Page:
Who is she?
Yayoi Kusama is a Japanese artist who is sometimes called ‘the princess of polka dots'. Although she makes lots of different types of art – paintings, sculptures, performances and installations – they have one thing in common, DOTS!
What's with all the dots?
Yayoi Kusama tells the story of how when she was a little girl she had a hallucination that freaked her out. She was in a field of flowers when they all started talking to her! The heads of flowers were like dots that went on as far as she could see, and she felt as if she was disappearing or as she calls it ‘self-obliterating’ – into this field of endless dots. This weird experience influenced most of her later work.
By adding all-over marks and dots to her paintings, drawings, objects and clothes she feels as if she is making them (and herself) melt into, and become part of, the bigger universe. She said:
‘Our earth is only one polka dot among a million stars in the cosmos. Polka dots are a way to infinity. When we obliterate nature and our bodies with polka dots, we become part of the unity of our environment’.
She also creates environments of dots so that we can experience this feeling of self-obliteration too. She calls these rooms her 'Infinity Rooms', and creates them by installing hundreds of flashing coloured LED lights into mirrored rooms. The pinpricks of light in the dark room reflect endlessly in the mirrors, making you feel like you are in an apparently endless space. The dots surround and engulf you…it's very hard to tell where you end and where the rest of the room begins!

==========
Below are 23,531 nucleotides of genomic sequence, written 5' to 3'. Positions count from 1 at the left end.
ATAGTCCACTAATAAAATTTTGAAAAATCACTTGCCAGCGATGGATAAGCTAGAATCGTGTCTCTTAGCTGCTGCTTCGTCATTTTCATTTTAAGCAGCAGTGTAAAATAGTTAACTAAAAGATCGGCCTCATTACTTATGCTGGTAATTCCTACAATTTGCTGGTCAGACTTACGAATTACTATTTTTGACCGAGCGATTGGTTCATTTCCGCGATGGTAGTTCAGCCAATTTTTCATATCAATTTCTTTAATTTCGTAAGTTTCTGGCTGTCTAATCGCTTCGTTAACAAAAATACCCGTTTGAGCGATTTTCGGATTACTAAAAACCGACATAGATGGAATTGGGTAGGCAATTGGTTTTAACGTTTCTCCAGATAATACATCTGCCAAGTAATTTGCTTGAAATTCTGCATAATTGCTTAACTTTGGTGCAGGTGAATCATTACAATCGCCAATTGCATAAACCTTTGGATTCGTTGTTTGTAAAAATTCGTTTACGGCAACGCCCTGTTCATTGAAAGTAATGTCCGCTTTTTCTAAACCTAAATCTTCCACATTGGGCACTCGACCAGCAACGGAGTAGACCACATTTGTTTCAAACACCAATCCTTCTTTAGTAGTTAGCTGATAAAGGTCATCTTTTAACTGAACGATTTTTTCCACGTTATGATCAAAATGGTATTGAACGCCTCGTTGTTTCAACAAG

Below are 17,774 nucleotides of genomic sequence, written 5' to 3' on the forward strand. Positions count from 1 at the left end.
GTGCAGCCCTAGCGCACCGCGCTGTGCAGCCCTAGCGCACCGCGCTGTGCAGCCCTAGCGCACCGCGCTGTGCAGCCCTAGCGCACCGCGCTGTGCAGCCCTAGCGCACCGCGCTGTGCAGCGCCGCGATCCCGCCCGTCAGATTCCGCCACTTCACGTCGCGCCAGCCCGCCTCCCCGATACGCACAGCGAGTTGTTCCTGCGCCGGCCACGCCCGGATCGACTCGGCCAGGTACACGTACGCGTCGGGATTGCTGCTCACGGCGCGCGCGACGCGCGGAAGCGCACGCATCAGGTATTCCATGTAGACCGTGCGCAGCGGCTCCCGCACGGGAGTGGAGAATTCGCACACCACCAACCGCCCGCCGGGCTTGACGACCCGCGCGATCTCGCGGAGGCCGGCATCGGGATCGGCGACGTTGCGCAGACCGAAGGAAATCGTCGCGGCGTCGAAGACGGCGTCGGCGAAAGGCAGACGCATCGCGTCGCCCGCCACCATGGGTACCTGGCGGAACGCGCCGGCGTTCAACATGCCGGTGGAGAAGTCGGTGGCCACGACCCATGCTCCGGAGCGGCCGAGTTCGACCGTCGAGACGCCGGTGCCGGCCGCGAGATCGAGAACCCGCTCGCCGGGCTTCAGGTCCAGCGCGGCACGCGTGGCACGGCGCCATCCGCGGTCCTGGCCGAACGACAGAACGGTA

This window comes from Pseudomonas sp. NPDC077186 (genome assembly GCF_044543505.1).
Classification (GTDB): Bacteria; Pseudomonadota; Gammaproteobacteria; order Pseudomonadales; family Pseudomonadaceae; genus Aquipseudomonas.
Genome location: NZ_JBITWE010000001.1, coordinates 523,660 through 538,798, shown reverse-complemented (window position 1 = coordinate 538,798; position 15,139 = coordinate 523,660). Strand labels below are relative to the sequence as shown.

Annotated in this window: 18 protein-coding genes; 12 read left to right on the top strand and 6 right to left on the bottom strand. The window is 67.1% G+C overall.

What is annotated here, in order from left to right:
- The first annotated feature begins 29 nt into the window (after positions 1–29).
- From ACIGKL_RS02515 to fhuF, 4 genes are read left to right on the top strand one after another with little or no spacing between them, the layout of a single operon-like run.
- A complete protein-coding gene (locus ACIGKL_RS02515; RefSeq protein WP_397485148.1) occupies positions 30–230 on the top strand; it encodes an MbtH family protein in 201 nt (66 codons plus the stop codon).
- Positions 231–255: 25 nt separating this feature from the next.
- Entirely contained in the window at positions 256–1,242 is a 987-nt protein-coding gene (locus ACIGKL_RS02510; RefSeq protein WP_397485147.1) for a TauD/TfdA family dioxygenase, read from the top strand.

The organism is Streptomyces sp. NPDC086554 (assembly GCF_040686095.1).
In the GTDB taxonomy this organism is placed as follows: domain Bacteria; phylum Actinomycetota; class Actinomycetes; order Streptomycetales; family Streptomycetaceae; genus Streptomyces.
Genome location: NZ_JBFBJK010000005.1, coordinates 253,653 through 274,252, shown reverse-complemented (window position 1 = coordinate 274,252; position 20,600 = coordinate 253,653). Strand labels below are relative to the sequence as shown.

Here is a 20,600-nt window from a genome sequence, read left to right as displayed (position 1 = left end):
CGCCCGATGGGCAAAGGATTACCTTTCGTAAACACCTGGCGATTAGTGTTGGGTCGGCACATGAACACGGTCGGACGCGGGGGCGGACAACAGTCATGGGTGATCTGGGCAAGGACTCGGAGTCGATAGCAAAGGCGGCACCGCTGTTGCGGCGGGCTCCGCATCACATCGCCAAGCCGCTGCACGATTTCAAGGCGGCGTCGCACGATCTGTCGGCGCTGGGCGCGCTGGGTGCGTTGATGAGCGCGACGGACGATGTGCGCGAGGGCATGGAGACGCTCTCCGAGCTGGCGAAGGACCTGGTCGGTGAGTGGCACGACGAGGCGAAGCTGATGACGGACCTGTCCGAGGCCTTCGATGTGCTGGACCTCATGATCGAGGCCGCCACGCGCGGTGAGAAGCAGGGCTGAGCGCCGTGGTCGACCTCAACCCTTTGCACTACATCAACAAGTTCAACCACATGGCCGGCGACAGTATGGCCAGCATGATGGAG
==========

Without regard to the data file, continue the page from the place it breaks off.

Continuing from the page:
How did she start?
Yayoi was born in Japan in 1929. She loved drawing and painting and although her parents didn't want her to be an artist, she was determined. When her mum tore up her drawings, she made more. When she could not afford to buy art materials, she used mud and old sacks to make art. This is a drawing she made of her mum when she was 10-years-old.
Eventually Yayoi Kusama persuaded her parents to let her go to art school and study painting.
In the late 1950s she moved to New York as lots of the most exciting art seemed to be happening there. It must have been a bit frightening arriving in a big city with such a different culture from what she knew. But she was determined to conquer New York. She later wrote about her feisty attitude: ‘I would stand up to them all with a single polka dot’.
She had the first of many exhibitions there in 1959. She met and inspired important artists including Donald Judd, Andy Warhol and Joseph Cornell, and her art was a part of exciting art developments such as pop art and minimalism. She was also one of the first artists to experiment with performance and action art.
As well as being an art pioneer, Yayoi Kusama put her creativity into other things including music, design, writing and fashion.